The Wooster Group September 5–8, 2019
August 20, 2019: The B-Side: “Negro Folklore from Texas State Prisons,” A Record Album Interpretation is an original performance by The Wooster Group based on an LP of work songs, spirituals, and toasts recorded in 1964 in Texas’ then-segregated prison farms.
The LP had been in performer Eric Berryman’s personal record collection for many years when, in 2015, he had a chance meeting with Wooster Group associate director Kate Valk. He had just seen the Group’s Early Shaker Spirituals: A Record Album Interpretation, which Valk directed. Berryman asked to work with the Group on a record album interpretation of Negro Folklore from Texas State Prisons.
In The B-Side, Berryman and fellow performers Jasper McGruder and Philip Moore channel the inmates’ voices from the record via in-ear receivers and transmit the full album live. In between tracks, Berryman reads from the liner notes and provides context from the book Wake Up Dead Man: Hard Labor and Southern Blues by Bruce Jackson, the folklorist who recorded the album. The voices of the live performers blend with and complement the voices on the record, creating a moving and intense performance.
Across its 44-year history, The Wooster Group (The Emperor Jones, 2007 Fringe Festival) has adapted numerous record albums into original theatrical productions: Nayatt School (1978), L.S.D. (…Just the High Points…) (1984), and Early Shaker Spirituals (2014), among others. The B-Side is directed by Valk, with production design by Wooster Group director Elizabeth LeCompte.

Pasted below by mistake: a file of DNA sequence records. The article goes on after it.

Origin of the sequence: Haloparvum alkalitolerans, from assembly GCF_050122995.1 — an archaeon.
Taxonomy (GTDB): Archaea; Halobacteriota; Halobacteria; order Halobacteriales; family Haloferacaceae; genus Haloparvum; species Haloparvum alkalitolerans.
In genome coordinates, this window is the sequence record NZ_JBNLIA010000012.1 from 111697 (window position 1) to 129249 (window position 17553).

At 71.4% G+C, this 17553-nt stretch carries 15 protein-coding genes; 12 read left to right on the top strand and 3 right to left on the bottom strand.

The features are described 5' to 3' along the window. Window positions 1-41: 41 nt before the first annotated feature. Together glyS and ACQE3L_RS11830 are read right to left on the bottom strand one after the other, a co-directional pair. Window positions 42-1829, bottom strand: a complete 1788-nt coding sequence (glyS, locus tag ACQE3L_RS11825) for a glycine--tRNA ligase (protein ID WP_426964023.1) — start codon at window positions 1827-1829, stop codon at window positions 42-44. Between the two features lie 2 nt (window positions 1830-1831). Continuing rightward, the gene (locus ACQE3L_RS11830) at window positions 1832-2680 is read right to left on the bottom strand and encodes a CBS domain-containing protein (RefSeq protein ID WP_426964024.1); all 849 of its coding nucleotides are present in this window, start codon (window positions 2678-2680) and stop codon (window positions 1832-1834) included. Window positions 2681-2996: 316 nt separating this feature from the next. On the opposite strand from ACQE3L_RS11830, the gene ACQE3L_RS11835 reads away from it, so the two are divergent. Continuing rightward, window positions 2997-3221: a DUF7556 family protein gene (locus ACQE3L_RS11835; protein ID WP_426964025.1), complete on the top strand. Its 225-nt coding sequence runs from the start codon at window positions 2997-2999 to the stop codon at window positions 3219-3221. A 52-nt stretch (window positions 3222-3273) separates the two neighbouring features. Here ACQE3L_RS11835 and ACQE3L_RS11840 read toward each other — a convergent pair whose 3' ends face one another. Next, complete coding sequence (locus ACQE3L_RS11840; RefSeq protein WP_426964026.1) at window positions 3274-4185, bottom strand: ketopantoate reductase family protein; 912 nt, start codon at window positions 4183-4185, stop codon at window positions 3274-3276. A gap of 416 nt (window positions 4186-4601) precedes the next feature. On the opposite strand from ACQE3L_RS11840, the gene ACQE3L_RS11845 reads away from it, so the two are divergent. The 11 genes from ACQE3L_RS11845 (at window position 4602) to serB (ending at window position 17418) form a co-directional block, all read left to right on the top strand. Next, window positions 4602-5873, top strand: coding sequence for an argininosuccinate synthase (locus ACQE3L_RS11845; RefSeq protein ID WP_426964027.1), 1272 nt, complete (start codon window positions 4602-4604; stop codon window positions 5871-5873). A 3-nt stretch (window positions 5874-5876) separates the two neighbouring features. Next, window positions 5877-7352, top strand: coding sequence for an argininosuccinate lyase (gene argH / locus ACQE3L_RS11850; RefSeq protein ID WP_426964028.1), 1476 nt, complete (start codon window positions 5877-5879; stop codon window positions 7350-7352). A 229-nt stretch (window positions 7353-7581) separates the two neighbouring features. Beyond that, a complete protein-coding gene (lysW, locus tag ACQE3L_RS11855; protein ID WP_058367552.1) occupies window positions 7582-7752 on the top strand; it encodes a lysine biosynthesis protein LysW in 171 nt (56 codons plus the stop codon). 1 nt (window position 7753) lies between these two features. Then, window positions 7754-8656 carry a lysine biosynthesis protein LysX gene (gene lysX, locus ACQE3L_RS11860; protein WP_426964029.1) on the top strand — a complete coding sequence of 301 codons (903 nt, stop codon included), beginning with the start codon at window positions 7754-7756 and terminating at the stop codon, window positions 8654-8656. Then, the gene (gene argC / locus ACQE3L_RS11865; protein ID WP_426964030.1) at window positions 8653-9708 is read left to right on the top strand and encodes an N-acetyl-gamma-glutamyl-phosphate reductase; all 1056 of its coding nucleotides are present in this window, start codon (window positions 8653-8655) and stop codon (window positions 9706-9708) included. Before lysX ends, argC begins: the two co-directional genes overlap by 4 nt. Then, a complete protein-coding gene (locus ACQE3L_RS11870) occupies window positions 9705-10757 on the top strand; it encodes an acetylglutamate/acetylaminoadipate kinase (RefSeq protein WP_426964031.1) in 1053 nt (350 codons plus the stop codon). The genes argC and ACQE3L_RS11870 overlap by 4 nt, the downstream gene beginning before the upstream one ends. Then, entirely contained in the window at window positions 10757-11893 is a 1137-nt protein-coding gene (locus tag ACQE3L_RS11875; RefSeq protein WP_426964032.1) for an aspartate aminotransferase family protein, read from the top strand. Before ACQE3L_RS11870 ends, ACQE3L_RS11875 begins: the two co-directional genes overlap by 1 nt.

“Performed a cappella, the songs spin tales of mythologically mean prison guards, and loves and lives lost, and the backbreaking purgatory of unendingly repetitive physical tasks…. [The performers] become conduits for the songs of prisoners who were themselves conduits for an oral tradition that stretches back to at least the early days of slavery in this country.” The New York Times
“I wanted to honor these men who were put through brutal conditions and created some really incredible artwork to survive. It only really existed in this form in the prison. The songs kept them alive, but these guys didn’t sing this music when they got free. It reminded them of a time they didn’t want to go back to. But as a piece of culture, particularly for my generation, I want people to play it the same way they play a Bessie Smith record. Put these guys on.” Eric Berryman
Member discounts available
Performed by Eric Berryman, Jasper McGruder, Philip Moore Directed by Kate Valk Production Design Elizabeth LeCompte Lighting Design Ryan Seelig Sound Design Eric Sluyter Video Design Robert Wuss Costume Design Enver Chakartash Musical Direction Gareth Hobbs
Based on Negro Folklore From Texas State Prisons (Elektra 1965), an LP recorded, edited, and annotated by Bruce Jackson, featuring performances by Johnnie Adams, W.D. “Alec” Alexander, Virgil Asbury, John Bell, Douglas Cannon, James A. Champion, William Evans, John Gibson, James Hampton, James W. Hobbs, Louis “Bacon & Porkchop” Houston, Johnny Jackson, Floyd James, Lemon Jefferson, Jesse “G.I. Jazz” Hendricks, James Johnson, Joseph “Chinaman” Johnson, C.B. “Snuffy” Kimble, Henry Landers, L.Z. Lee, Clem A. Martin, Leroy Martindell, Mack Maze, D.J. Miller, Houston Page, Marshall Phillips, Johnnie H. Robinson, Arthur “Lightning” Sherrod, Albert Spencer, Lee Curtis Tyler, David Walker, Jesse Lee Warren, Venesty Weles, George White, Morgan White, Matt Williams, and Eddie Ray Zachary.
Film footage from Afro-American Worksongs in a Texas Prison, by Pete, Toshi and Dan Seeger, and Bruce Jackson, 1966.
Photos by Bruce Jackson (featured), Teddy Wolff (above), Steven Gunther (below)